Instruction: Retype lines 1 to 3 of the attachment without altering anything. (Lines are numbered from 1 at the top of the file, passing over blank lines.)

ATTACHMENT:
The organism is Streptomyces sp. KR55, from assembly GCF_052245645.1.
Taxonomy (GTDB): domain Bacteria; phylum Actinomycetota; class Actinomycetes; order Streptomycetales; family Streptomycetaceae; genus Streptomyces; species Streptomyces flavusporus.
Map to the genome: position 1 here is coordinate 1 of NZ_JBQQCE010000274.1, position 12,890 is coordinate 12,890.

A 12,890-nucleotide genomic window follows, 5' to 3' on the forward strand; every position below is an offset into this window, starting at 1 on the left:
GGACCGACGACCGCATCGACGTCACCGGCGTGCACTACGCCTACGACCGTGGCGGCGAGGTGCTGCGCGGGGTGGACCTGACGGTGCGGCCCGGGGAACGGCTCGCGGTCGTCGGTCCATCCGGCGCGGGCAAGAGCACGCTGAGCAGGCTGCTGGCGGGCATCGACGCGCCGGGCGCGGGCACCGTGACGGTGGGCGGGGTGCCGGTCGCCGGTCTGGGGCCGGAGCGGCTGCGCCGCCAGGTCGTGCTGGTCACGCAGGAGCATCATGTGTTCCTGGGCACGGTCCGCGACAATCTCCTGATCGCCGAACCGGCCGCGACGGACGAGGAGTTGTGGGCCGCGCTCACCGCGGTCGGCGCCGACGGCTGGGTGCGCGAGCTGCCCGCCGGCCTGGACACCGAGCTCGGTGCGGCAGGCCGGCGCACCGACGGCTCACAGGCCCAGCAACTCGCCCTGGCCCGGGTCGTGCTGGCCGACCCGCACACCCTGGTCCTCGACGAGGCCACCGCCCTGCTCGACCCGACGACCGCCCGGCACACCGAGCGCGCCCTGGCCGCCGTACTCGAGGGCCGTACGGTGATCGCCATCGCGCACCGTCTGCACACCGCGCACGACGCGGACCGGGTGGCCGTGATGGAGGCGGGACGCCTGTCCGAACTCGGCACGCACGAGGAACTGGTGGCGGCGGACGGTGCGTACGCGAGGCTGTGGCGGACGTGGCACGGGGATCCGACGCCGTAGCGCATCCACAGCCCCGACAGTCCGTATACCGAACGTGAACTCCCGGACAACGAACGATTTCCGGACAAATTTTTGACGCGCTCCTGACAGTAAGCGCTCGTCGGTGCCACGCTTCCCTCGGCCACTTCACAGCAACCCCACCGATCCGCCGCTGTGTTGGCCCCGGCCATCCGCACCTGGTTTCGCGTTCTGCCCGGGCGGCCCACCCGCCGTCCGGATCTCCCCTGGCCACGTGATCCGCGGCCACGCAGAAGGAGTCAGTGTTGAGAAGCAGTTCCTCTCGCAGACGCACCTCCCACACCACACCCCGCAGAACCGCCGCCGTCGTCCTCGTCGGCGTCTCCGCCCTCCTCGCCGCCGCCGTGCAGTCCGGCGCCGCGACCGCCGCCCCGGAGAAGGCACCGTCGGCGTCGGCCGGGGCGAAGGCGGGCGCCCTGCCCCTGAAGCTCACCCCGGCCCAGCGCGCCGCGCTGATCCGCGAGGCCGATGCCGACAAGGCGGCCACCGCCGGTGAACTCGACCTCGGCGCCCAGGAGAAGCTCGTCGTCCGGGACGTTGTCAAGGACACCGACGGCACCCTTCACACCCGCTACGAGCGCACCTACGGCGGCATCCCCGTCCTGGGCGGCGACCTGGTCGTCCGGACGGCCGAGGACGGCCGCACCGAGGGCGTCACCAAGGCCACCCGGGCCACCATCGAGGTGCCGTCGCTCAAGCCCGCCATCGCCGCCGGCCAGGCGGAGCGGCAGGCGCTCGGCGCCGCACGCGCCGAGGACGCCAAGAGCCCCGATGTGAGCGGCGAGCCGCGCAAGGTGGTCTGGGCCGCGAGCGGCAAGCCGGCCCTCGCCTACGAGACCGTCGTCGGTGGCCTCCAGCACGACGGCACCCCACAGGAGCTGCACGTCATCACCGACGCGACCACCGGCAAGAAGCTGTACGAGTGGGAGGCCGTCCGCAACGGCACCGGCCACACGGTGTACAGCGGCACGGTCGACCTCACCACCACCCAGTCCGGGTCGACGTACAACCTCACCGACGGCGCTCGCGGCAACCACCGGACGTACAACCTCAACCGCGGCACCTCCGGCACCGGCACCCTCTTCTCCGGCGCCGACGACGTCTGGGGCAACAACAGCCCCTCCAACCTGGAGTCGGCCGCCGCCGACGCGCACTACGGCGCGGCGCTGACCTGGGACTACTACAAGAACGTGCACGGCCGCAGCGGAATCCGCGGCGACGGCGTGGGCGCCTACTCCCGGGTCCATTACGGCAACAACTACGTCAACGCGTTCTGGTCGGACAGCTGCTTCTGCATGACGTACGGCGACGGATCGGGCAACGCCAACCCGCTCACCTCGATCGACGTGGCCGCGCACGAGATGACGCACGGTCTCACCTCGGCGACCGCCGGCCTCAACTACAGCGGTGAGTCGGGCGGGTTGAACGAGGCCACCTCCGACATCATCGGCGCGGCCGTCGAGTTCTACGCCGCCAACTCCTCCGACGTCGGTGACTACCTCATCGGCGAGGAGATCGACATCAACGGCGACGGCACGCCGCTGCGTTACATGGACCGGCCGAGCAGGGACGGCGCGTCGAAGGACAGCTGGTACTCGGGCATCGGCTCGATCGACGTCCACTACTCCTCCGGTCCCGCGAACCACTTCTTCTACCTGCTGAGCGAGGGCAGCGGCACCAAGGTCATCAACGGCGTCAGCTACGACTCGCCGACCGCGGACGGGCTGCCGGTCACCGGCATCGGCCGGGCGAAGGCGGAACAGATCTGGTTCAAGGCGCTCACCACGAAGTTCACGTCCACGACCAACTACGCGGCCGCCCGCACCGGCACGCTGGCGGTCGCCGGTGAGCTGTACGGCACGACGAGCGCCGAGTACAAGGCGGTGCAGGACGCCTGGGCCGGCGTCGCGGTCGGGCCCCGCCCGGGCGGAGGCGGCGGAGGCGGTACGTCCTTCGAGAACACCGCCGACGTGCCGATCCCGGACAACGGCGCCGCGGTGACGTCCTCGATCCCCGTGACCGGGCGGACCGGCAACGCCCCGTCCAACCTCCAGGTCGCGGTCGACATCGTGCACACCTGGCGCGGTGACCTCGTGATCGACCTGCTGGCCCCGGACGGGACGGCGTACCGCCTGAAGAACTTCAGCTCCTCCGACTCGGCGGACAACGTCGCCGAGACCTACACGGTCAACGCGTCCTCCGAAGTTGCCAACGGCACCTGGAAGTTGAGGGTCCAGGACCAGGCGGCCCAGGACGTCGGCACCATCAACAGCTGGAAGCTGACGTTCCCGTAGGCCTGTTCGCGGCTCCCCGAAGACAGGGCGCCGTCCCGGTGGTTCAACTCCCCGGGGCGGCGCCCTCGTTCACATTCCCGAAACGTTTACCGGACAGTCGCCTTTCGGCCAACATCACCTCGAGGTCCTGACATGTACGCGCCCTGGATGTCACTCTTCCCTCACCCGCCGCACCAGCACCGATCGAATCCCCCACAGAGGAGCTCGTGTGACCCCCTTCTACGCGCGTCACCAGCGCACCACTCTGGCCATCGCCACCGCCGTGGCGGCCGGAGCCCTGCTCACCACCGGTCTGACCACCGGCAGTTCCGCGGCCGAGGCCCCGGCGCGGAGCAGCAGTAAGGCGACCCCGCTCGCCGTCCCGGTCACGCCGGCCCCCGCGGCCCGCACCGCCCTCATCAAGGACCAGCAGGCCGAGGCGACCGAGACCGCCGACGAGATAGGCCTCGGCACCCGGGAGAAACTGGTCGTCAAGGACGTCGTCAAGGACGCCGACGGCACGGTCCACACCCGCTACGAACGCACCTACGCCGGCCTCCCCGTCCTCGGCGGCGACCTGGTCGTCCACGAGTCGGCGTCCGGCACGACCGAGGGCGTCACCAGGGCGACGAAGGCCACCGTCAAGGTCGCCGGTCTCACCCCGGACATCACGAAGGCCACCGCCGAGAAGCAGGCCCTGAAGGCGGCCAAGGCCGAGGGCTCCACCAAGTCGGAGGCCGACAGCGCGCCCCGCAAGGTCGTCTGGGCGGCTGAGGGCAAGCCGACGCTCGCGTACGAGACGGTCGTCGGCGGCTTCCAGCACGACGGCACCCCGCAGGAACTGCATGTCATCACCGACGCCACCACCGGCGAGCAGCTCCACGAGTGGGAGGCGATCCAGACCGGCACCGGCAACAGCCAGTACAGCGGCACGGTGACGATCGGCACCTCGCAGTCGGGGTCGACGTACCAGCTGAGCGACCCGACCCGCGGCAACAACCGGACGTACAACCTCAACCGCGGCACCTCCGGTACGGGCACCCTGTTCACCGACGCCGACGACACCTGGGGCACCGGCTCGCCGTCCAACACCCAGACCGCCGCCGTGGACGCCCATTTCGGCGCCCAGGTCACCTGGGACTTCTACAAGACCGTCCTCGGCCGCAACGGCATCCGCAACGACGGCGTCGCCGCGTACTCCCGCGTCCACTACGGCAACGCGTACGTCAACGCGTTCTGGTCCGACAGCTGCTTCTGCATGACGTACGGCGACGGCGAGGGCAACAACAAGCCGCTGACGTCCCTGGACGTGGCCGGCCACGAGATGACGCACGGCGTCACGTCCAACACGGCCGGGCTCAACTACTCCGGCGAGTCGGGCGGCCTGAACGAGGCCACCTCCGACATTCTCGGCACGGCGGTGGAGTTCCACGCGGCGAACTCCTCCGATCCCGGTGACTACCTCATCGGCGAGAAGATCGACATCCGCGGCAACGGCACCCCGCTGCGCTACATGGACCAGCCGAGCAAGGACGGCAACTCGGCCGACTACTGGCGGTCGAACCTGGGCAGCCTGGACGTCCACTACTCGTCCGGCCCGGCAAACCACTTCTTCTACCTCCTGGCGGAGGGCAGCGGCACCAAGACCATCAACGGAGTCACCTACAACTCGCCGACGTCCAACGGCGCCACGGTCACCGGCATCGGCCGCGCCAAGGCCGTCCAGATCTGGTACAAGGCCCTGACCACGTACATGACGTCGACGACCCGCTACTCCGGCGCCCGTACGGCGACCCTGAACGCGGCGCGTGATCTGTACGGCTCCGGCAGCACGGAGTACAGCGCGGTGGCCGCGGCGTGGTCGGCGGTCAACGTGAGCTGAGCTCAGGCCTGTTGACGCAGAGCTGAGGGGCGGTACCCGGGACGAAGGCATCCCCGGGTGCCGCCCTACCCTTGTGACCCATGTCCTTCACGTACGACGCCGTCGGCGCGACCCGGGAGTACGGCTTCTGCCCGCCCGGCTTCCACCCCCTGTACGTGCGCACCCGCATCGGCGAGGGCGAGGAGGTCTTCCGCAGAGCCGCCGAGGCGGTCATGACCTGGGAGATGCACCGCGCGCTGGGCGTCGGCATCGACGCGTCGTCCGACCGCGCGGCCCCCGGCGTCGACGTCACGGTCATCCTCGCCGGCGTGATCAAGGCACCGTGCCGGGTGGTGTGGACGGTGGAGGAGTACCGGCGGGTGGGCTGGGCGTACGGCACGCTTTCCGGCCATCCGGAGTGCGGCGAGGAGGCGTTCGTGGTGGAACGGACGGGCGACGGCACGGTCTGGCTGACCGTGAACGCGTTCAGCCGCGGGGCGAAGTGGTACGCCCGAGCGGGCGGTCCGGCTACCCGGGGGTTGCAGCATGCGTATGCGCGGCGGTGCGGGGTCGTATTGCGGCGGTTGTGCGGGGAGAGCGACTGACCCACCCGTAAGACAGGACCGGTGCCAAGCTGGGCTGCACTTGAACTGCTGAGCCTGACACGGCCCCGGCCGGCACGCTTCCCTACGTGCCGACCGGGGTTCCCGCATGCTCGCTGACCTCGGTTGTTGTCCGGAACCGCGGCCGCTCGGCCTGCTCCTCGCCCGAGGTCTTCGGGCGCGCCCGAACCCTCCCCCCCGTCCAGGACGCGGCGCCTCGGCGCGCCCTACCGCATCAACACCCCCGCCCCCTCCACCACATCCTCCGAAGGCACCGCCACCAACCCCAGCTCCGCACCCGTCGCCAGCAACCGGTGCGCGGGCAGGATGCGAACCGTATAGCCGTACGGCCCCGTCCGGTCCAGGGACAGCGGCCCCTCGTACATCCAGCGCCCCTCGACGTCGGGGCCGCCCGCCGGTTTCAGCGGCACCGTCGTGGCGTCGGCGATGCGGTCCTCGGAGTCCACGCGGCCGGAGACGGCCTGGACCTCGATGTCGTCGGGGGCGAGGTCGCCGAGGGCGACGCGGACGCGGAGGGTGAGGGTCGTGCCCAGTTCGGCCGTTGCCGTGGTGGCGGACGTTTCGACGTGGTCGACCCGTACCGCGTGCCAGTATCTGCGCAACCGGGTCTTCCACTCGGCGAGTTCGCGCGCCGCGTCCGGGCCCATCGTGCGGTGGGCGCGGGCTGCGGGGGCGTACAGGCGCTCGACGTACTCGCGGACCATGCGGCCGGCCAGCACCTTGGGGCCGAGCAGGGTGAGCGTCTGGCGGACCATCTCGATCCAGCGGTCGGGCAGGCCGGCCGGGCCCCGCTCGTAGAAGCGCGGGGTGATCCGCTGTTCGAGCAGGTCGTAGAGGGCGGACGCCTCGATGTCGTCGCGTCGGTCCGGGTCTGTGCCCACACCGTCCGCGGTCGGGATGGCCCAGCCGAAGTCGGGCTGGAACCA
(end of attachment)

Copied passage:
The organism is Streptomyces sp. KR55, from assembly GCF_052245645.1.
Taxonomy (GTDB): domain Bacteria; phylum Actinomycetota; class Actinomycetes; order Streptomycetales; family Streptomycetaceae; genus Streptomyces; species Streptomyces flavusporus.
Map to the genome: position 1 here is coordinate 1 of NZ_JBQQCE010000274.1, position 12,890 is coordinate 12,890.